The Expo, hosted by the TSU College of Agriculture, Human and Natural Sciences Cooperative Extension Program, recognized Whitaker for “Best Management Practices” and for his attention to details.

He beat out two other farmers and farming families for the top award. Lannon Farms, represented by Lance and Cathy Lannon, of Lebanon, Tenn., received the “Alternative Enterprises Award,” while John R. Swendiman, owner of Tojo Creek Ranch, also in Lebanon, Tenn., received the award for “Innovative Marketing.”

“I was ecstatic, to say the least when I was informed that I had been selected as Farmer of the Year,” said Whitaker moments before the announcement at the Expo.

This is not Walker’s first good fortune with winning awards for his farming practices. In 2010 and 2011, respectively, Whitaker was recognized as the Top Forage Producer, and the Top Beef Producer of the Year by the Franklin County Livestock Association.

He attributes his success to his willingness to learn and his openness to new ideas.

“To be successful, one must have the attitude to learn something new everyday,” Whitaker said.

Whitaker’s farm, which he took over after his father, John, died in 2006, is now a sprawling 35-acre cattle breeding ground made possible after repairs, construction and rebuilding efforts.  He thanked the Tennessee Ag Enhancement Program, which helped him to purchase new equipment; the Natural Resources Conservation Service, and the USDA Farms Service Agency for helping him purchase additional cattle to increase his breeding stock.

“I thank Tennessee State University, and the Franklin County USDA Farms Service Agency for their recognition and this award,” said Whitaker, who was accompanied by his mother Mary.

Earlier, Dr. Chandra Reddy, Dean of the College of Agriculture, Human and Natural Sciences, thankedthe various institution and agency representatives for their cooperation in making the Expo a success.

“This could not have been possible without your partnership and cooperation,” Reddy told the organizers, making special reference to Dr. Latif Lighari, Associate Dean for Extension, who has headed the organization of the Expo since its inception nine years ago. “You and your colleagues have always done a remarkable job as shown in this huge attendance.”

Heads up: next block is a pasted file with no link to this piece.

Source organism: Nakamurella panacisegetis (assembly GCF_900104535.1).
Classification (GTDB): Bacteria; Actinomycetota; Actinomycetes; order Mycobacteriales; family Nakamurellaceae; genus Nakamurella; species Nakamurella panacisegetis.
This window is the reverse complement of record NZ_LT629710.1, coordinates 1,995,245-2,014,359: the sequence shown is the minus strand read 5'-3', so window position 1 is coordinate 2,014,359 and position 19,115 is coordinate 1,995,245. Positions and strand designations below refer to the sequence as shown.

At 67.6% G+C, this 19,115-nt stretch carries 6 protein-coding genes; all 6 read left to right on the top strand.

Before declaring the 2012 Expo closed, Dr. Lighari recognized his fellow organizers, the various farm managers and research leaders, exhibitors, small farmers, schools and students for their attendance.

“Your input, participation and visit made this Expo one of the most successful since we started,” Lighari said. “We thank you and especially the small farmers who are the lifeline to what we do.”

Other speakers and agricultural experts at the Expo were the Commissioner of the Tennessee Department of Agriculture, Julius Johnson; President of Tennessee Farm Bureau Federation, Lacy Upchurch; Dr. Larry Arrington, Chancellor of the Institute of Agriculture at the University of Tennessee; and Dr. Tim Cross, Dean of Extension at the University of Tennessee.


The following three small farmers were recognized at the 2011 Small Farmer of the Year Awards Ceremony:

Hilda Braun: Hilda Braun, along with her husband, Werner, operate a 100 acre cow-calf beef operation in Bledsoe County. Mrs Braun is a member of the Bledsoe County Cattleman’s Association, The Tennessee Livestock Association, and the Bledsoe County Farm Service Agency County Committee where she is active in several current programs including providing knowledge and assessment during times of natural disaster. With a small herd of 40 animals, the Brauns are able to manage their operations using current best practices including rotational grazing, cross fencing, and a new state-of-the-art watering system.